Wednesday, August 15, 2012

Value Added Tax (VAT): Basic Concepts / Features

  • It is a simplified Sales tax system:
    VAT is same as Sales tax but it is being levied in a different manner.VAT works on the principle that when raw material passes through various manufacturing stages and manufactured product passes through various distribution stages, tax should be levied on the 'Value Added' at each stage and not on the gross sales price.
  • It is a consumption tax because it is borne ultimately by the final consumer and not by companies. It is charged as a percentage of prices, which means that the actual tax burden is visible at each stage in the production and distribution chain.
  • This ensures that same commodity does not get taxed again and again and there is no cascading effect. In simple terms, 'value added' means difference between selling price and purchase price. VAT avoids cascading effect of a tax.
  • It is collected fractionally, via a system of deductions whereby taxable persons can deduct from their VAT liability the amount of tax they have paid to other taxable persons on purchases for their business activities. This mechanism ensures that the tax is neutral regardless of how many transactions are involved.
  • Basically, VAT is multi-point tax, with provision for granting set off (credit) of the tax paid at the earlier stage. Thus, tax burden is passed on when goods are sold. This process continues till goods are finally consumed. Hence, VAT is termed as 'consumption based' tax. VAT works on the principle of 'tax credit system'.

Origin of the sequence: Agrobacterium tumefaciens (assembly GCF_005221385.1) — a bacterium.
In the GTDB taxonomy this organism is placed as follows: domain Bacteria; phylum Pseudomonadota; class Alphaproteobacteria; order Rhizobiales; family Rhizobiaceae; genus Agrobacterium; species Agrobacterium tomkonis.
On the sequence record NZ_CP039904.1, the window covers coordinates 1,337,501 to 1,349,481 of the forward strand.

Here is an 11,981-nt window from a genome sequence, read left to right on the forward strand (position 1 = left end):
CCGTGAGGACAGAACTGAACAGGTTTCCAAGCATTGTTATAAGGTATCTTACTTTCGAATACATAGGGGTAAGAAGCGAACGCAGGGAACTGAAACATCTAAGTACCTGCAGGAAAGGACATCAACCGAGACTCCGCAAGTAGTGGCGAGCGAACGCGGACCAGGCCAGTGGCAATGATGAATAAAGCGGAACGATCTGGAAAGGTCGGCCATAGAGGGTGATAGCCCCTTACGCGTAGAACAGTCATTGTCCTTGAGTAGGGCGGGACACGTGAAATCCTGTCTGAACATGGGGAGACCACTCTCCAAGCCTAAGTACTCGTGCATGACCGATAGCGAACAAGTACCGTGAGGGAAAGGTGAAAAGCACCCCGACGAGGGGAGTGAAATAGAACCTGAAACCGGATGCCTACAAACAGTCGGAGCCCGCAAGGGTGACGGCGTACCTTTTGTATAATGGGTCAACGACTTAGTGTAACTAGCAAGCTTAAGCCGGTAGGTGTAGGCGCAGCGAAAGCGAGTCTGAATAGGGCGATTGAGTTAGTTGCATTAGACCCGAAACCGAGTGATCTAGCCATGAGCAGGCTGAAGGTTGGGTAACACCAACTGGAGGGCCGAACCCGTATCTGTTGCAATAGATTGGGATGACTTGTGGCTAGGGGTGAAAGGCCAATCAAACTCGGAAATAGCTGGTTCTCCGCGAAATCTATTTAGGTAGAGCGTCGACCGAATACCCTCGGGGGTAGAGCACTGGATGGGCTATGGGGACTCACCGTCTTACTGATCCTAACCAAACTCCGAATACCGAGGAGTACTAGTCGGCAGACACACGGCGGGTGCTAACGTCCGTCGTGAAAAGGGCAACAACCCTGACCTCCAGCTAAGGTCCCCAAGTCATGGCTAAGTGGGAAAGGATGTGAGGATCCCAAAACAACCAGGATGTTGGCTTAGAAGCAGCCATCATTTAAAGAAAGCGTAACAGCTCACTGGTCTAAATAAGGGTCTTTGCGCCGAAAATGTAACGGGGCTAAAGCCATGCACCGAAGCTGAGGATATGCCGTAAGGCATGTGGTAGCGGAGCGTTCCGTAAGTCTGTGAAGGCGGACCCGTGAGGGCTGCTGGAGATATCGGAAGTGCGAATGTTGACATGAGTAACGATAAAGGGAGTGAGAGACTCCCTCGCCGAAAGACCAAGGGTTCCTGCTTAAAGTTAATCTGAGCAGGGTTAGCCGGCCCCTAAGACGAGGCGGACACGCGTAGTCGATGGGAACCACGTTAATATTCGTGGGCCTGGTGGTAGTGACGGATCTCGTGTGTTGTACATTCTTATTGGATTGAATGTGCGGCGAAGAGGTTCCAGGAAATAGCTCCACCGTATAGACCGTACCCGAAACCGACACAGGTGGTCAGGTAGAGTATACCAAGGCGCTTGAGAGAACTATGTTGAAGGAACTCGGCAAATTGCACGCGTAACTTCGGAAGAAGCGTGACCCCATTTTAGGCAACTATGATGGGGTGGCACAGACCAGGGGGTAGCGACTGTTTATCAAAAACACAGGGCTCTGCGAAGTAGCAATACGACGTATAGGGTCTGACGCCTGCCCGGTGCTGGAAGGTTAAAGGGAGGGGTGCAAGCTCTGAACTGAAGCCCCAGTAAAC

• Vat system not same in all States –
    The VAT system as introduced is result of deliberations of committee of representatives from 29 States. Each State has its own views and peculiarities. Hence, having uniform nationwide VAT is very difficult and some compromises/adjustments are inevitable. Vat law not uniform in all States
  • Each State has made changes as per their needs. Though basic concepts are same in VAT Acts of all States, provisions in respect of credit allowable, credit of tax on Capital goods, credit when goods are sold inter-state are not uniform. Even definitions of terms like business', 'sale', 'sale price', 'goods', 'dealer', 'turnover', 'input tax' etc. are not uniform. Schedules indicating tax rates on various articles are also not uniform, though broadly, the schedules are expected to be same.


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